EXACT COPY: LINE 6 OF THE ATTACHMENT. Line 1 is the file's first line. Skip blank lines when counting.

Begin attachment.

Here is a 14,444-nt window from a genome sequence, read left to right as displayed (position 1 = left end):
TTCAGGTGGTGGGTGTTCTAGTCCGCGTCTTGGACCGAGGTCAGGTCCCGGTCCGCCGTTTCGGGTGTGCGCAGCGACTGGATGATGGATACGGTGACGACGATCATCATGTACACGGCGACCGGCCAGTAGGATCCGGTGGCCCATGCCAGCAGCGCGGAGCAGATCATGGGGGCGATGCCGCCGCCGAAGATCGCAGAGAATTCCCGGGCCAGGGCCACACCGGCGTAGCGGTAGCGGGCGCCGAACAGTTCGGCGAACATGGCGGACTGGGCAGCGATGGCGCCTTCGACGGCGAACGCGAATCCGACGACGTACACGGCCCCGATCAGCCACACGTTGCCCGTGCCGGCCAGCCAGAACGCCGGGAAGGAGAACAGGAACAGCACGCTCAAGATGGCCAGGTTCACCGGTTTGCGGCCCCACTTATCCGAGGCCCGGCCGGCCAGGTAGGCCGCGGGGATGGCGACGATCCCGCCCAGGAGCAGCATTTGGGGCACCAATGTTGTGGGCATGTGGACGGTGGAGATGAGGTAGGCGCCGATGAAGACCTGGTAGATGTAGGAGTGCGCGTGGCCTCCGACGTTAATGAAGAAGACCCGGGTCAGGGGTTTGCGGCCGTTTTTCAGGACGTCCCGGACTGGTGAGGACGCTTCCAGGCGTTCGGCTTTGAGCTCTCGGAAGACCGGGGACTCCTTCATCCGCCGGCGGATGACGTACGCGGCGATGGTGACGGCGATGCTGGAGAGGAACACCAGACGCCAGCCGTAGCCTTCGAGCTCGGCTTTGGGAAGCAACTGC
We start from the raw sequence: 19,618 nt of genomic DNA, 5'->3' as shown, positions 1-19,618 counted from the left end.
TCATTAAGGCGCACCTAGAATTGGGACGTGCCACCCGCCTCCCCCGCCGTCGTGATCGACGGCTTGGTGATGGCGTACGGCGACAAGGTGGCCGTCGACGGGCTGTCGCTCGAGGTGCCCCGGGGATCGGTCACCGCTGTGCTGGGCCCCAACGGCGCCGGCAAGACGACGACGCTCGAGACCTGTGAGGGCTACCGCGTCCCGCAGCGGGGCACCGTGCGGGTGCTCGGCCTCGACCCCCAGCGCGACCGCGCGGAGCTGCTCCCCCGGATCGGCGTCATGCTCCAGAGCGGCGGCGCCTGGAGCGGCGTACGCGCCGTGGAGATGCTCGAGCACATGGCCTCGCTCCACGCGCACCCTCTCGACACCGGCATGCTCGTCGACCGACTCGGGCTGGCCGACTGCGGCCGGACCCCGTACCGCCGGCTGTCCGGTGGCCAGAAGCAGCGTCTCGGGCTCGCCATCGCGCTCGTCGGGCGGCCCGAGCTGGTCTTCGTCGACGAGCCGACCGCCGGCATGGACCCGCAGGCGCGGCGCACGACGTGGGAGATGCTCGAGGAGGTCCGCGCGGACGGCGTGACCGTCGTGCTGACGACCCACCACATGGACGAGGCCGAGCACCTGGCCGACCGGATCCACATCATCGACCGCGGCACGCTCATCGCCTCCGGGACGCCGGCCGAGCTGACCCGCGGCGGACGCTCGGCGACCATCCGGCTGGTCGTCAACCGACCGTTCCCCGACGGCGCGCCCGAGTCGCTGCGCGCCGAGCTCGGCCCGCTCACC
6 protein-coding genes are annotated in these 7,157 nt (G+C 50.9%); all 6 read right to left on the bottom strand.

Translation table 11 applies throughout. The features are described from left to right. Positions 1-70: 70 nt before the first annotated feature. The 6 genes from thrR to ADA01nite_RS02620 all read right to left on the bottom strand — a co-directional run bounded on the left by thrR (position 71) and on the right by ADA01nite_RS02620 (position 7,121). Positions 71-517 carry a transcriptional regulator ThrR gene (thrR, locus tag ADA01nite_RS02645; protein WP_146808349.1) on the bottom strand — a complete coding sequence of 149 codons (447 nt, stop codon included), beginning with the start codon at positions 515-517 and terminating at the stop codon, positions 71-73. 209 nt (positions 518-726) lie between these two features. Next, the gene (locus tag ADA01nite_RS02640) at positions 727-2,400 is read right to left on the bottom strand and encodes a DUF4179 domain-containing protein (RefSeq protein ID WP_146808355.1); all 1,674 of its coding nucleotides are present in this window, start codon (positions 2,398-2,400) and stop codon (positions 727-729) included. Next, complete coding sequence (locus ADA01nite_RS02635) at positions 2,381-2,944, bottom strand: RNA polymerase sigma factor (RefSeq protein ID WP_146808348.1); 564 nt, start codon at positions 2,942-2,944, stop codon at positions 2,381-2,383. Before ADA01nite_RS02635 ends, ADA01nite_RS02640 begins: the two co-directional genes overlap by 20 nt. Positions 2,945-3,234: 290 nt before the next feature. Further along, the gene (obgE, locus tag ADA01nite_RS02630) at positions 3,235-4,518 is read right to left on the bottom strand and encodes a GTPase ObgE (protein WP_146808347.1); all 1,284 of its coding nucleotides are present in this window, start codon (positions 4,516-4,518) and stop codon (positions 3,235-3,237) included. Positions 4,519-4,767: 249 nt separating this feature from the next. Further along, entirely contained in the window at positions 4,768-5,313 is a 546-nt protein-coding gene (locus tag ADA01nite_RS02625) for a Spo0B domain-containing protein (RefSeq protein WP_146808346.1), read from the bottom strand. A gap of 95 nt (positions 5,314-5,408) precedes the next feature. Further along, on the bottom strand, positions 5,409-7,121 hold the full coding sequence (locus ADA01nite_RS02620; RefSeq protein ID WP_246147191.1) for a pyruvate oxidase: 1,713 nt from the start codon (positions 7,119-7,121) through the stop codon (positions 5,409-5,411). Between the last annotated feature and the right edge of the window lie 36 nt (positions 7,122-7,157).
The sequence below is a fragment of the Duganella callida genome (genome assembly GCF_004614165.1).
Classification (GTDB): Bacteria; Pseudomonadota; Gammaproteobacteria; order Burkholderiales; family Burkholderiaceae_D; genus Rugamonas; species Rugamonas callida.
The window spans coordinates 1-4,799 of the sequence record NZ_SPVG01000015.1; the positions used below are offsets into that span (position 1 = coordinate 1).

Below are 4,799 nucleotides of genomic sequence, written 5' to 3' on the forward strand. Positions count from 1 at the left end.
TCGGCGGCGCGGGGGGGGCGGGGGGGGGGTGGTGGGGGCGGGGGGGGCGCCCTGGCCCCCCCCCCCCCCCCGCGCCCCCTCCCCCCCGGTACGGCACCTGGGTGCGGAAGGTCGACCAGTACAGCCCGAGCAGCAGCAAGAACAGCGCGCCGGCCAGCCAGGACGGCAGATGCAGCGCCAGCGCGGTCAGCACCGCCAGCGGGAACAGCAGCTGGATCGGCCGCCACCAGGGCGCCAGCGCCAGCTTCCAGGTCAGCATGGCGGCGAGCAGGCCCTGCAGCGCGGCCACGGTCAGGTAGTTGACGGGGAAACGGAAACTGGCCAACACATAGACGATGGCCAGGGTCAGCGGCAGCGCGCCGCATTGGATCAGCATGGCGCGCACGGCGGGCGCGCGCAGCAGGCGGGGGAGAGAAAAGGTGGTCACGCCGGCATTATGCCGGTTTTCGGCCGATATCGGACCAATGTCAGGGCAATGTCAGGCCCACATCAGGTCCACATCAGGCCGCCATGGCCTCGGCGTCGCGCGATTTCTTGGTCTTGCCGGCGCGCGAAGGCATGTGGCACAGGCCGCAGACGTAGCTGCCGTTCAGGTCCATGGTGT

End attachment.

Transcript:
Translation table 11 applies throughout. The features are described from left to right. Positions 1-70: 70 nt before the first annotated feature. The 6 genes from thrR to ADA01nite_RS02620 all read right to left on the bottom strand — a co-directional run bounded on the left by thrR (position 71) and on the right by ADA01nite_RS02620 (position 7,121). Positions 71-517 carry a transcriptional regulator ThrR gene (thrR, locus tag ADA01nite_RS02645; protein WP_146808349.1) on the bottom strand — a complete coding sequence of 149 codons (447 nt, stop codon included), beginning with the start codon at positions 515-517 and terminating at the stop codon, positions 71-73. 209 nt (positions 518-726) lie between these two features. Next, the gene (locus tag ADA01nite_RS02640) at positions 727-2,400 is read right to left on the bottom strand and encodes a DUF4179 domain-containing protein (RefSeq protein ID WP_146808355.1); all 1,674 of its coding nucleotides are present in this window, start codon (positions 2,398-2,400) and stop codon (positions 727-729) included. Next, complete coding sequence (locus ADA01nite_RS02635) at positions 2,381-2,944, bottom strand: RNA polymerase sigma factor (RefSeq protein ID WP_146808348.1); 564 nt, start codon at positions 2,942-2,944, stop codon at positions 2,381-2,383. Before ADA01nite_RS02635 ends, ADA01nite_RS02640 begins: the two co-directional genes overlap by 20 nt. Positions 2,945-3,234: 290 nt before the next feature. Further along, the gene (obgE, locus tag ADA01nite_RS02630) at positions 3,235-4,518 is read right to left on the bottom strand and encodes a GTPase ObgE (protein WP_146808347.1); all 1,284 of its coding nucleotides are present in this window, start codon (positions 4,516-4,518) and stop codon (positions 3,235-3,237) included. Positions 4,519-4,767: 249 nt separating this feature from the next. Further along, entirely contained in the window at positions 4,768-5,313 is a 546-nt protein-coding gene (locus tag ADA01nite_RS02625) for a Spo0B domain-containing protein (RefSeq protein WP_146808346.1), read from the bottom strand. A gap of 95 nt (positions 5,314-5,408) precedes the next feature. Further along, on the bottom strand, positions 5,409-7,121 hold the full coding sequence (locus ADA01nite_RS02620; RefSeq protein ID WP_246147191.1) for a pyruvate oxidase: 1,713 nt from the start codon (positions 7,119-7,121) through the stop codon (positions 5,409-5,411). Between the last annotated feature and the right edge of the window lie 36 nt (positions 7,122-7,157).